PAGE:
As I’m planning for the fall and making sure leaders are contacting their small groups, I reflect on my own. It’s hard to believe they’ll all be seniors. It felt like yesterday that I was meeting them for the first time as scrawny little freshmen. Today, they tower over me and make sure I know it. The most rewarding aspect of my group of guys is witnessing the depth that has occurred. What started as shallow guy talk has evolved over the years to true Christian accountability.
Small groups are an essential part of your ministry; however, they aren’t as simple as grabbing a group of teenagers together and asking questions. Small groups need to be able to go deeper, even when they aren’t meeting. That means making small groups a focus of your student ministry, and it also means:
Setting Expectations: The first time you meet, and then every so often after that, you need to cast the vision that you have for the group. What do you expect out of them as participants and what should they expect out of you as a leader? Make sure your teens see this as something serious and not just an opportunity to be social.
Staying Flexible: Granted, you might have a curriculum for your groups; however, you need to be prepared for when life happens to one of your teens. Small groups are messy because they deal with life. If a teen is dealing with a breakup, parents’ divorce, rough week at school, anything, you need to be able to drop the agenda and care for that teen.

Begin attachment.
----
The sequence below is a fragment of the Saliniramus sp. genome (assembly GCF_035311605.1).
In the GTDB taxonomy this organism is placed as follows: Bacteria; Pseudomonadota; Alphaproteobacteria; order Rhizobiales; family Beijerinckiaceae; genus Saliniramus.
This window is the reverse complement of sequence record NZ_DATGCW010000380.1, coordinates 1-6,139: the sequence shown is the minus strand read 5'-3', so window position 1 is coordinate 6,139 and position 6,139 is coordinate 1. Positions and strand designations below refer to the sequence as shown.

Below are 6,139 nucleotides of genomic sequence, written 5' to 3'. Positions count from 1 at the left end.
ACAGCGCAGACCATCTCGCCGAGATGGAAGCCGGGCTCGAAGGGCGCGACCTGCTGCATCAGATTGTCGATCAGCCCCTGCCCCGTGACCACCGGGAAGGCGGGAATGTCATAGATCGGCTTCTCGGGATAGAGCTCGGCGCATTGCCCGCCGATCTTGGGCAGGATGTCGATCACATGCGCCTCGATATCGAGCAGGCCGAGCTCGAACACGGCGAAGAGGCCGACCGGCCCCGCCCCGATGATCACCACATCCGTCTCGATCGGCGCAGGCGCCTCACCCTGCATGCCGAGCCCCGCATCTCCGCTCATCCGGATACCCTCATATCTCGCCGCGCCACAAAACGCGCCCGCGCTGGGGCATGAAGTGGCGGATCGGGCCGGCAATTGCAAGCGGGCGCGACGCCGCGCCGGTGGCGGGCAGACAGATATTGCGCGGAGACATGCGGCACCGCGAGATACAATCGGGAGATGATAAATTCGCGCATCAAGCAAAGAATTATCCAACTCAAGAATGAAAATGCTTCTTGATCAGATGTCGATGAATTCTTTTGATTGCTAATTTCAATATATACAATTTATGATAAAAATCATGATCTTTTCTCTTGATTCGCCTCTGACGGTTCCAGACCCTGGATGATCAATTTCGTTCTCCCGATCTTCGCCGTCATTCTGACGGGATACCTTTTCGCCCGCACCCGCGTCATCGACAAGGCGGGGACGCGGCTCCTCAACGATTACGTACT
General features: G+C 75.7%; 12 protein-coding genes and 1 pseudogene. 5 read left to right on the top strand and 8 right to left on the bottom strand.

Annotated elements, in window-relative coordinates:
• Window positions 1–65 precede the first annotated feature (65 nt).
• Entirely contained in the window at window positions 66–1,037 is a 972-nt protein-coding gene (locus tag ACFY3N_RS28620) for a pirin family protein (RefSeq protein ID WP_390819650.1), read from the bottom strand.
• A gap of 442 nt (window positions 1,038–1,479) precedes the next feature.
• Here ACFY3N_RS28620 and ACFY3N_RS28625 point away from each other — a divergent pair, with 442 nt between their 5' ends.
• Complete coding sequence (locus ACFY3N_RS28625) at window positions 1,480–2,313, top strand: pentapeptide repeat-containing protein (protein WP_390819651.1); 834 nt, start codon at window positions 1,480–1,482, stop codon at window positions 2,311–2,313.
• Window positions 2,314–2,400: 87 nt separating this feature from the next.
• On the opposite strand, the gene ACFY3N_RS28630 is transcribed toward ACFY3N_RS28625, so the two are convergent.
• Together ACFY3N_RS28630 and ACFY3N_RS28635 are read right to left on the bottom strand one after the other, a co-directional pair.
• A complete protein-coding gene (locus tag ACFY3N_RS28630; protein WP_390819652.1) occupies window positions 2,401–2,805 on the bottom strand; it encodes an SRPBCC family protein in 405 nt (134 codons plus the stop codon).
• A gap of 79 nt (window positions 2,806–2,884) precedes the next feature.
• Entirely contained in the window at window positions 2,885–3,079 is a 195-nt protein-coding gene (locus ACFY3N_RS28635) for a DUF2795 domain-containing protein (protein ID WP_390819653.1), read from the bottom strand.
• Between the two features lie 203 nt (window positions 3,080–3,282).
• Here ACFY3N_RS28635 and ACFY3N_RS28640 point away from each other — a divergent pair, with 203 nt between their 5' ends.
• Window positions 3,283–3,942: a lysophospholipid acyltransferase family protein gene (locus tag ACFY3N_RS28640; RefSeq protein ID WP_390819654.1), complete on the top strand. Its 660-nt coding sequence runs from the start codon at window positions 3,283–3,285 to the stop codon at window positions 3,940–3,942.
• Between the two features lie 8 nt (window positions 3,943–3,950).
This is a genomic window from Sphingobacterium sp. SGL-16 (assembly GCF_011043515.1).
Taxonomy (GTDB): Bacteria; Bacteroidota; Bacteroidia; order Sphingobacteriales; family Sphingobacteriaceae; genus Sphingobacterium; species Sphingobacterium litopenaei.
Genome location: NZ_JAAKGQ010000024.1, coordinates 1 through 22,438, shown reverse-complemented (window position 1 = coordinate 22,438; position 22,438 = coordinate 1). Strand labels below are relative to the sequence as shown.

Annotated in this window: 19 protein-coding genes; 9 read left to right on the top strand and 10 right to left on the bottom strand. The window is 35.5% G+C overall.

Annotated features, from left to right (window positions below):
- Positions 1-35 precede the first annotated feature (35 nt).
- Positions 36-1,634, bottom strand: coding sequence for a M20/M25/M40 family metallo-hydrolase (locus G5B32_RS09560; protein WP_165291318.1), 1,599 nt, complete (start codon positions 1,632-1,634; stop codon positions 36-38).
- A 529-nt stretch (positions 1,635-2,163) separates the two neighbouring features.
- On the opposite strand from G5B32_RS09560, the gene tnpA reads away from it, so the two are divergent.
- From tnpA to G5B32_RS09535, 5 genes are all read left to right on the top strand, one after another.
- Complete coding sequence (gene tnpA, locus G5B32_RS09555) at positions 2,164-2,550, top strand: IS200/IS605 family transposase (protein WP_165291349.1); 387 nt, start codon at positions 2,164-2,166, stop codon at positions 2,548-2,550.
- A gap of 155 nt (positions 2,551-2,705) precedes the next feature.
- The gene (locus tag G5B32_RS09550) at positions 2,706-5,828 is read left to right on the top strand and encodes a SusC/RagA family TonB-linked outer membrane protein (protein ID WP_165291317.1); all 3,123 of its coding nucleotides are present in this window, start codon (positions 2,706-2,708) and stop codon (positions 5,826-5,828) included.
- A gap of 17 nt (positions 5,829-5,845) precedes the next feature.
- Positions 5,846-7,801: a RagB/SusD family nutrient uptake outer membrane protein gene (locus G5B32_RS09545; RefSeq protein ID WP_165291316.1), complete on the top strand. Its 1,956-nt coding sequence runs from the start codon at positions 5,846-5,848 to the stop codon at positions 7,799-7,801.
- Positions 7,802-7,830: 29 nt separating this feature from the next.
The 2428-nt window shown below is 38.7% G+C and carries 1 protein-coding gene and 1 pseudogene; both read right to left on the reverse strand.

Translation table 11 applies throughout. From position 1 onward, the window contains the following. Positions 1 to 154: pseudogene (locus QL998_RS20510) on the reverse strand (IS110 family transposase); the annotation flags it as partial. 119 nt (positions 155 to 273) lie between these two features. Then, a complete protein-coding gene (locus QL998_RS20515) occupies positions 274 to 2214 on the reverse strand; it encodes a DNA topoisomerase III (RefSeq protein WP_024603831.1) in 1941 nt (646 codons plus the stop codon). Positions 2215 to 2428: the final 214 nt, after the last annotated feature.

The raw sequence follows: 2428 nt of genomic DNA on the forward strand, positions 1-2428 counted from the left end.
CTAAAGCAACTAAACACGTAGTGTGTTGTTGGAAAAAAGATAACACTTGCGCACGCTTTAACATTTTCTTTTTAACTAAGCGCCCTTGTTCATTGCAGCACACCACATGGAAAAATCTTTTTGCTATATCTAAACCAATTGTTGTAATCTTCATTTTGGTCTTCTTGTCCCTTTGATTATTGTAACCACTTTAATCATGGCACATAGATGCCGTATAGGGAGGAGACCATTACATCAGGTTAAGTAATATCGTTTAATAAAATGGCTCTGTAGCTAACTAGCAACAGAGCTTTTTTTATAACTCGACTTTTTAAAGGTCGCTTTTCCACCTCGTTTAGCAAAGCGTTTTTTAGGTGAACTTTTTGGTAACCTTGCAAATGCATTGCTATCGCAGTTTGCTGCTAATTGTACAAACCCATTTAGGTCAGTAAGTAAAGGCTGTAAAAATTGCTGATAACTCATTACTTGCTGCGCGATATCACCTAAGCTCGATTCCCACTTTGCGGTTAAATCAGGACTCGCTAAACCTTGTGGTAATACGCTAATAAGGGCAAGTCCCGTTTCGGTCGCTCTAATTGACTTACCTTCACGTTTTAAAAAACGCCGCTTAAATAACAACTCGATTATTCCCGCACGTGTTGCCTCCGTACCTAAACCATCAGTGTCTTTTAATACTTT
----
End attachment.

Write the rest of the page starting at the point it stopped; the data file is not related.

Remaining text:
Building Trust: The teens need to trust you and you need to trust them. This means being authentic and transparent with your story. It also means calling them out when they are acting beneath their potential. Keep short accounts, praise them in public and address issues one on one with each member. Build trust by communicating authenticity and God’s love.
Creating Challenging Opportunities: Small groups are safe if they never leave the designated time and place. Challenge your group to grow by serving together in a mission, or taking on a camping adventure. Create a memorable experience that forces the group to interact and work in a new way. It will be something that stays with them for a lifetime.
Praying Together and For One Another: It’s so easy to forget about praying with your small group. You take for granted that you meet in a church and the conversation is about God; therefore, who needs to pray? Prayer is what will bond and deepen the group. It will remind each member what the purpose of their relationship is, and it will remind each member that someone does care.
Stronger groups go beyond the curriculum, the allotted meeting time and space. Small groups that last are built on trust, integrity and love. Challenge your leaders to grow their group deeper and watch them take the Gospel further.
How do you help small groups go deeper?